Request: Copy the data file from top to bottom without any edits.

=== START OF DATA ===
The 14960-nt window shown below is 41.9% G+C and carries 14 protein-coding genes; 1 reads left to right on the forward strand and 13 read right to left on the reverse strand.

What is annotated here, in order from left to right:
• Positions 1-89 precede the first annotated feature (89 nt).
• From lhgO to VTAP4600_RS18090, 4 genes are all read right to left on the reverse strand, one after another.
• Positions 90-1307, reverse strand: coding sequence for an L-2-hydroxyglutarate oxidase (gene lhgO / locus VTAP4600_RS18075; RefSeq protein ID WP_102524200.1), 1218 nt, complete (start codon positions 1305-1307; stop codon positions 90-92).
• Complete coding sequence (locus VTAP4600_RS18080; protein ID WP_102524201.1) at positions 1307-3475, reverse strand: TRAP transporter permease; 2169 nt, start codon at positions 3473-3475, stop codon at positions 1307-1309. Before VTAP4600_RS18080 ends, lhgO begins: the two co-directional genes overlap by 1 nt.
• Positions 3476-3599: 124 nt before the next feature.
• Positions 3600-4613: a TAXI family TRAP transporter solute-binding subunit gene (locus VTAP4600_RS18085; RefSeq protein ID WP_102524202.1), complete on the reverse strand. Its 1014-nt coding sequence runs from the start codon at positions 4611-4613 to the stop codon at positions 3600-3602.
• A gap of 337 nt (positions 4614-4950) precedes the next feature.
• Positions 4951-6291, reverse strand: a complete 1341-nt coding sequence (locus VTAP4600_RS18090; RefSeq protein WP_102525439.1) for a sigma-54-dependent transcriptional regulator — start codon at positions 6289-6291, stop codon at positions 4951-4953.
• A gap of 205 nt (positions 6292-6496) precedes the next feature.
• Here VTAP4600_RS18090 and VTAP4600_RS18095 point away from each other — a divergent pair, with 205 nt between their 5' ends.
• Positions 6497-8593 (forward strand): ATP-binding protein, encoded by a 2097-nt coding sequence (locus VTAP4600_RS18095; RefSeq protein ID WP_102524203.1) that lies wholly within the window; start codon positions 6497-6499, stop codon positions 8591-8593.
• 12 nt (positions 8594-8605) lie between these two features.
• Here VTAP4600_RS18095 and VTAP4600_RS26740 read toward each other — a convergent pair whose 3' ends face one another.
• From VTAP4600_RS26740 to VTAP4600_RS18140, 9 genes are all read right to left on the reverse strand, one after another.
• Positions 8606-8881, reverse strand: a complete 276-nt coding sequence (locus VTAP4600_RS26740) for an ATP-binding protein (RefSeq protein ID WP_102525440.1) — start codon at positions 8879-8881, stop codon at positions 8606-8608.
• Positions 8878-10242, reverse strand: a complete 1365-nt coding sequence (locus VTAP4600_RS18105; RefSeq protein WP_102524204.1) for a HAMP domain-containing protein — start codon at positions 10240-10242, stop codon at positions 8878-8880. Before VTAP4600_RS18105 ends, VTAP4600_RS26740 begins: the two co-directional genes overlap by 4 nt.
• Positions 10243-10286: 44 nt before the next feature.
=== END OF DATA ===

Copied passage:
The 14960-nt window shown below is 41.9% G+C and carries 14 protein-coding genes; 1 reads left to right on the forward strand and 13 read right to left on the reverse strand.

What is annotated here, in order from left to right:
• Positions 1-89 precede the first annotated feature (89 nt).
• From lhgO to VTAP4600_RS18090, 4 genes are all read right to left on the reverse strand, one after another.
• Positions 90-1307, reverse strand: coding sequence for an L-2-hydroxyglutarate oxidase (gene lhgO / locus VTAP4600_RS18075; RefSeq protein ID WP_102524200.1), 1218 nt, complete (start codon positions 1305-1307; stop codon positions 90-92).
• Complete coding sequence (locus VTAP4600_RS18080; protein ID WP_102524201.1) at positions 1307-3475, reverse strand: TRAP transporter permease; 2169 nt, start codon at positions 3473-3475, stop codon at positions 1307-1309. Before VTAP4600_RS18080 ends, lhgO begins: the two co-directional genes overlap by 1 nt.
• Positions 3476-3599: 124 nt before the next feature.
• Positions 3600-4613: a TAXI family TRAP transporter solute-binding subunit gene (locus VTAP4600_RS18085; RefSeq protein ID WP_102524202.1), complete on the reverse strand. Its 1014-nt coding sequence runs from the start codon at positions 4611-4613 to the stop codon at positions 3600-3602.
• A gap of 337 nt (positions 4614-4950) precedes the next feature.
• Positions 4951-6291, reverse strand: a complete 1341-nt coding sequence (locus VTAP4600_RS18090; RefSeq protein WP_102525439.1) for a sigma-54-dependent transcriptional regulator — start codon at positions 6289-6291, stop codon at positions 4951-4953.
• A gap of 205 nt (positions 6292-6496) precedes the next feature.
• Here VTAP4600_RS18090 and VTAP4600_RS18095 point away from each other — a divergent pair, with 205 nt between their 5' ends.
• Positions 6497-8593 (forward strand): ATP-binding protein, encoded by a 2097-nt coding sequence (locus VTAP4600_RS18095; RefSeq protein ID WP_102524203.1) that lies wholly within the window; start codon positions 6497-6499, stop codon positions 8591-8593.
• 12 nt (positions 8594-8605) lie between these two features.
• Here VTAP4600_RS18095 and VTAP4600_RS26740 read toward each other — a convergent pair whose 3' ends face one another.
• From VTAP4600_RS26740 to VTAP4600_RS18140, 9 genes are all read right to left on the reverse strand, one after another.
• Positions 8606-8881, reverse strand: a complete 276-nt coding sequence (locus VTAP4600_RS26740) for an ATP-binding protein (RefSeq protein ID WP_102525440.1) — start codon at positions 8879-8881, stop codon at positions 8606-8608.
• Positions 8878-10242, reverse strand: a complete 1365-nt coding sequence (locus VTAP4600_RS18105; RefSeq protein WP_102524204.1) for a HAMP domain-containing protein — start codon at positions 10240-10242, stop codon at positions 8878-8880. Before VTAP4600_RS18105 ends, VTAP4600_RS26740 begins: the two co-directional genes overlap by 4 nt.
• Positions 10243-10286: 44 nt before the next feature.